After dog sledding we went to the Ciel Bistro Bar, which is on the 28th floor of a hotel and rotates around the entire city in an hour and fifteen minutes. This is a really great way to see all of Quebec from up high if you don’t have the chance to actually walk through it. I don’t recommend having more than one drink there if you get motion sickness though, because like I said, it rotates.
On our third and final day in Quebec, we visited Hotel De Glace, which is an ice hotel in the mountains. If you know me well, you know what a big fan of Disney’s Frozen I am, and this hotel looked like Elsa’s freaking castle. Everything was made of ice and snow! We even got a drink at the bar and our glasses were made of ice. This place was unlike anything I have ever seen before. Quebec in general was unlike anything I have ever seen before.
This is just a quick summary of my trip, if I went in to every single detail this post would go on forever. But I will just leave you with this, going to new places and experiencing new things makes me feel like a completely new person. It fills my heart and my need for adventure. It also fills my camera roll and my passport. The next time you think about going on vacation, look into an unconventional location. and when someone questions you and says “Really, Canada? In the winter, eh?” Just do it anyway.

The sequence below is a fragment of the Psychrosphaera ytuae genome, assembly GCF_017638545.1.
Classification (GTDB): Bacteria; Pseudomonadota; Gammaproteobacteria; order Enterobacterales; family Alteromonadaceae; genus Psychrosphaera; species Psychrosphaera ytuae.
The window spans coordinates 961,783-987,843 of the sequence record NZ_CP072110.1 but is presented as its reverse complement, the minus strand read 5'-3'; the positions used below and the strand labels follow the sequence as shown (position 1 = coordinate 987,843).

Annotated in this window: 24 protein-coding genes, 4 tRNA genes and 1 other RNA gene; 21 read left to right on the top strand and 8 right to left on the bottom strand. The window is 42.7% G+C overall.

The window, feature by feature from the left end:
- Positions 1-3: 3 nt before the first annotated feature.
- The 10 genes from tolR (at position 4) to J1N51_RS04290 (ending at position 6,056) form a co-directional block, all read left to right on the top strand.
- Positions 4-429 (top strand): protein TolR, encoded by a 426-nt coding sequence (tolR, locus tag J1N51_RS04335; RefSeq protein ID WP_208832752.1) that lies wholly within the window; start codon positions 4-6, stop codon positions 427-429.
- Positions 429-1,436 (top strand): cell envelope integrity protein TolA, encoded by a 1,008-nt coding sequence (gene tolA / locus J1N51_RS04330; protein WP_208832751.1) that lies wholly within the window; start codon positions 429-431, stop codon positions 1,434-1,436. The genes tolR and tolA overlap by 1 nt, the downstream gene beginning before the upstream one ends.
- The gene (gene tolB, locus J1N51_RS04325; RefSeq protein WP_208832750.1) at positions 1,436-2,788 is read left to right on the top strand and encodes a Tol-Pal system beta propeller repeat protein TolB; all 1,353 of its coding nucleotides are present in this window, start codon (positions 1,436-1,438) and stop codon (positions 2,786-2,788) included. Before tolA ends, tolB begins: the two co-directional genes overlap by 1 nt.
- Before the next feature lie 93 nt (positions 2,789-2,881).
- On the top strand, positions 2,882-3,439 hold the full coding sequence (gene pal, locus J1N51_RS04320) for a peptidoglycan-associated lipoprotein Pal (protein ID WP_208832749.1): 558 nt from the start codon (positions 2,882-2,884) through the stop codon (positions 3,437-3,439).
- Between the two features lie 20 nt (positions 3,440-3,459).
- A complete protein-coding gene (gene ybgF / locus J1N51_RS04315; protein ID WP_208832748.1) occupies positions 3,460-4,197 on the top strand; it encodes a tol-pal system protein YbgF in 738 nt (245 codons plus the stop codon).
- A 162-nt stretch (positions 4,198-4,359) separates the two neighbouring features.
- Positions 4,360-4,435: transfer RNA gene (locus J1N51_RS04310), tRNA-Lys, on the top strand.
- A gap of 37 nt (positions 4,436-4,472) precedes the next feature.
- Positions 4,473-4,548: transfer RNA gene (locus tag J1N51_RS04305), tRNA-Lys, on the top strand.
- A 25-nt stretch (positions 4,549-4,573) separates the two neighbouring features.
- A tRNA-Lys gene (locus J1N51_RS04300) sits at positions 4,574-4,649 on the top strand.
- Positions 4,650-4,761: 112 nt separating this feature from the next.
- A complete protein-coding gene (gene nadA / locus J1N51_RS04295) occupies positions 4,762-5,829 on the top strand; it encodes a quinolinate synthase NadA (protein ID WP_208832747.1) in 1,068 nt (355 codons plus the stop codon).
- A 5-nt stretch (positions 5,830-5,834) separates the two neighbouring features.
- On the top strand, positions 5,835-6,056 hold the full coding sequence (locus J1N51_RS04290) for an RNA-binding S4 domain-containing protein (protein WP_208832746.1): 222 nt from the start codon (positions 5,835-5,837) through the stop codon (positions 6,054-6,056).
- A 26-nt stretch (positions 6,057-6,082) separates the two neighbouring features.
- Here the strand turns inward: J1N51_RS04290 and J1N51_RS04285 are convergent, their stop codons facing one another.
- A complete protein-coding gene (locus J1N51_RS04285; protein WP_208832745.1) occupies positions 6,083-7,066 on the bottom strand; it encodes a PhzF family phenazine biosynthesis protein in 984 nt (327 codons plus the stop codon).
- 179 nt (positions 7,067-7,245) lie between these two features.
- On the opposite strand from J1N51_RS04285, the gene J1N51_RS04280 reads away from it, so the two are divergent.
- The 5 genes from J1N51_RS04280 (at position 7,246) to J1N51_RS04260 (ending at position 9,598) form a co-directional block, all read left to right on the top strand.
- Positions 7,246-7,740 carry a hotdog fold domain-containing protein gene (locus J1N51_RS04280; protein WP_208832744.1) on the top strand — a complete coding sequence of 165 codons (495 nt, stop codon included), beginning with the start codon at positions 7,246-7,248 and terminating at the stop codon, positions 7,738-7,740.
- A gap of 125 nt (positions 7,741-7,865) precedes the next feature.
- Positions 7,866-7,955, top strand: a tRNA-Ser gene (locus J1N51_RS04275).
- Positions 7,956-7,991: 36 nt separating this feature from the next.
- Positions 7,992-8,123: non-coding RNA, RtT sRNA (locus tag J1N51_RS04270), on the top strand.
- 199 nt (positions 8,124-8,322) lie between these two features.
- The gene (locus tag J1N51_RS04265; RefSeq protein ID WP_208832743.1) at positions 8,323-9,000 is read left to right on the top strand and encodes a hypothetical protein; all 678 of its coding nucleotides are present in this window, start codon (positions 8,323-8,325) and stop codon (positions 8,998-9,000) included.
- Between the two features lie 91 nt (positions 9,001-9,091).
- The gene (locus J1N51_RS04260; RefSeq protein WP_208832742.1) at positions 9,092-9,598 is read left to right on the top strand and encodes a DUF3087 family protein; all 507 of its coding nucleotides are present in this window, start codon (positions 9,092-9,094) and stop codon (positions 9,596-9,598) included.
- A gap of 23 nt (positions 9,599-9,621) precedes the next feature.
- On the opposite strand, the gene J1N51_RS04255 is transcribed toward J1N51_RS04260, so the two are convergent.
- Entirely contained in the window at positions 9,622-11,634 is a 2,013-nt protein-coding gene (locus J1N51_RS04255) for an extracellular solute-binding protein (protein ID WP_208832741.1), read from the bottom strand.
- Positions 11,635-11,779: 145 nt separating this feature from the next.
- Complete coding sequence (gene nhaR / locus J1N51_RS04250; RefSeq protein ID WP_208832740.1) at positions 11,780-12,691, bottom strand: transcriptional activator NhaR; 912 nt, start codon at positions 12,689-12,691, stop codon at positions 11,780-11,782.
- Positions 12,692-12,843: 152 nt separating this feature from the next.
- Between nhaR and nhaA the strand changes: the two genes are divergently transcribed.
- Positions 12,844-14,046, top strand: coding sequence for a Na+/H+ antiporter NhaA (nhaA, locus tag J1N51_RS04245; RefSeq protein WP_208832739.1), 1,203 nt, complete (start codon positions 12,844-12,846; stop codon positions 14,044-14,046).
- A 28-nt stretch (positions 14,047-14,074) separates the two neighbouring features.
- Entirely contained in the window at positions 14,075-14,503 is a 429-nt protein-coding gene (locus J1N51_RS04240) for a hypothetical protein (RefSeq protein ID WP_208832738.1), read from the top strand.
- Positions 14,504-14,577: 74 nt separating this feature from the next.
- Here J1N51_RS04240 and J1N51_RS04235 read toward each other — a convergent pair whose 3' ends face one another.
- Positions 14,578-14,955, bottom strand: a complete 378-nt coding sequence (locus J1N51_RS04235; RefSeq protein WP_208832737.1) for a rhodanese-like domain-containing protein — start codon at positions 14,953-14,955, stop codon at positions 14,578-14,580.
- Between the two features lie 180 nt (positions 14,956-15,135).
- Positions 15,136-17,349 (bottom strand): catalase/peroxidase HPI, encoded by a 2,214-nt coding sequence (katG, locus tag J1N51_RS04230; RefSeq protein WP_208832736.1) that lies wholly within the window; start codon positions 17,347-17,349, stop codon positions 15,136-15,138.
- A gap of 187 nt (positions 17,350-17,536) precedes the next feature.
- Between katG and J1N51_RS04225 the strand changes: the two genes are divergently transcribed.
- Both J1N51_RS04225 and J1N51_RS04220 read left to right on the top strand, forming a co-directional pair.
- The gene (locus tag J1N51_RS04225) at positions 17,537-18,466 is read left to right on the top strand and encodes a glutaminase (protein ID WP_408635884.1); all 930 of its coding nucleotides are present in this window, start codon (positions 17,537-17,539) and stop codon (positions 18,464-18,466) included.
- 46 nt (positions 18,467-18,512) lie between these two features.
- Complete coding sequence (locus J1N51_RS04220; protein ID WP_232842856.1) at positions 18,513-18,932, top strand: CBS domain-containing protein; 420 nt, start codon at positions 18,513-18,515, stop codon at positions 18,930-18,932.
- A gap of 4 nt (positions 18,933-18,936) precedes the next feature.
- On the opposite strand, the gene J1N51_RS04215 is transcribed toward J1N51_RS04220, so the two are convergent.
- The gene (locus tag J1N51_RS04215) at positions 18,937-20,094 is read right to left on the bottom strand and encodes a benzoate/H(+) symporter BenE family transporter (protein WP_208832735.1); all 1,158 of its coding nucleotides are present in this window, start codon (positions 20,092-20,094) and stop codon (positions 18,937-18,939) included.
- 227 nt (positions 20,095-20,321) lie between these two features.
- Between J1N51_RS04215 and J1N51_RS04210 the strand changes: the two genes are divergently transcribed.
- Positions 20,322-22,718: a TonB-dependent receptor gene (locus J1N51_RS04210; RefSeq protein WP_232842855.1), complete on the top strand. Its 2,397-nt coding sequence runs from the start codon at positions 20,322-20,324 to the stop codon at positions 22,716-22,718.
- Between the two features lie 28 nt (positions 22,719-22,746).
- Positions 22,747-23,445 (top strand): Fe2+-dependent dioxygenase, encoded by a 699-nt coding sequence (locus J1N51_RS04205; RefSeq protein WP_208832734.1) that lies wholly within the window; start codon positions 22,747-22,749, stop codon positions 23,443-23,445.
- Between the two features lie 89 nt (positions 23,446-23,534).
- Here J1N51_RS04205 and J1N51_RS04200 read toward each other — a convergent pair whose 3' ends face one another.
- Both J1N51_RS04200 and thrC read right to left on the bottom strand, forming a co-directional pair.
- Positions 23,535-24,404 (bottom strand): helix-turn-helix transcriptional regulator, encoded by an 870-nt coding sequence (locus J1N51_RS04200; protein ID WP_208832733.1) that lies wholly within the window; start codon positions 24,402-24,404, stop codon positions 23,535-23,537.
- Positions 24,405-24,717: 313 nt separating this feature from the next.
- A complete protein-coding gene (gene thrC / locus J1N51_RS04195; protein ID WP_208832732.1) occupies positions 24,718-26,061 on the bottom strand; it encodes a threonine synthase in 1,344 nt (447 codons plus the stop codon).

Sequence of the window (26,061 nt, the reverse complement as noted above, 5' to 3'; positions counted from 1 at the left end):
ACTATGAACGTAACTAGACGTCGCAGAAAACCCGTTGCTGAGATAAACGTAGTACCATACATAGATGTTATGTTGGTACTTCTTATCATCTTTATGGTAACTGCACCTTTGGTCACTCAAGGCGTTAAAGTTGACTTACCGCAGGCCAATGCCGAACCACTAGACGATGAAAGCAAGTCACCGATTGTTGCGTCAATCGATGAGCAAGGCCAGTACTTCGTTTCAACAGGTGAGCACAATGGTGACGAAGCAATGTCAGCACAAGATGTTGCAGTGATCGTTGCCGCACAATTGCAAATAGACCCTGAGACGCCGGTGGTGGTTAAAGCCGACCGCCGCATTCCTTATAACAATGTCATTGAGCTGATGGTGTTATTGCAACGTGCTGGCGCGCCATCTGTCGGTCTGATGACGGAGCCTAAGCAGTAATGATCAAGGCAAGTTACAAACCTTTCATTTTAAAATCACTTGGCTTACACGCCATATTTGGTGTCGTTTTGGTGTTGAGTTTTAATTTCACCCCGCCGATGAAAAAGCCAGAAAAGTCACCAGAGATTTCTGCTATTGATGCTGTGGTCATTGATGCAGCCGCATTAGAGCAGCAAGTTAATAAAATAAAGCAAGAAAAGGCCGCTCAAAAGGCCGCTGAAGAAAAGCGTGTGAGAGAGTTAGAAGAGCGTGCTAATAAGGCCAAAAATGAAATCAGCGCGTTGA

This trip has left me wondering how I will ever top it. Now that I am back to reality it feels like I have nothing to look forward to, the reality of my life is that it is mostly work and not a lot of play. But something I have concluded is that life is too short to sit around and go through the motions or to spend the majority of your time dreaming about ideas. You have to make your ideas your reality and make your reality as good as a trip to a place that is out of this world.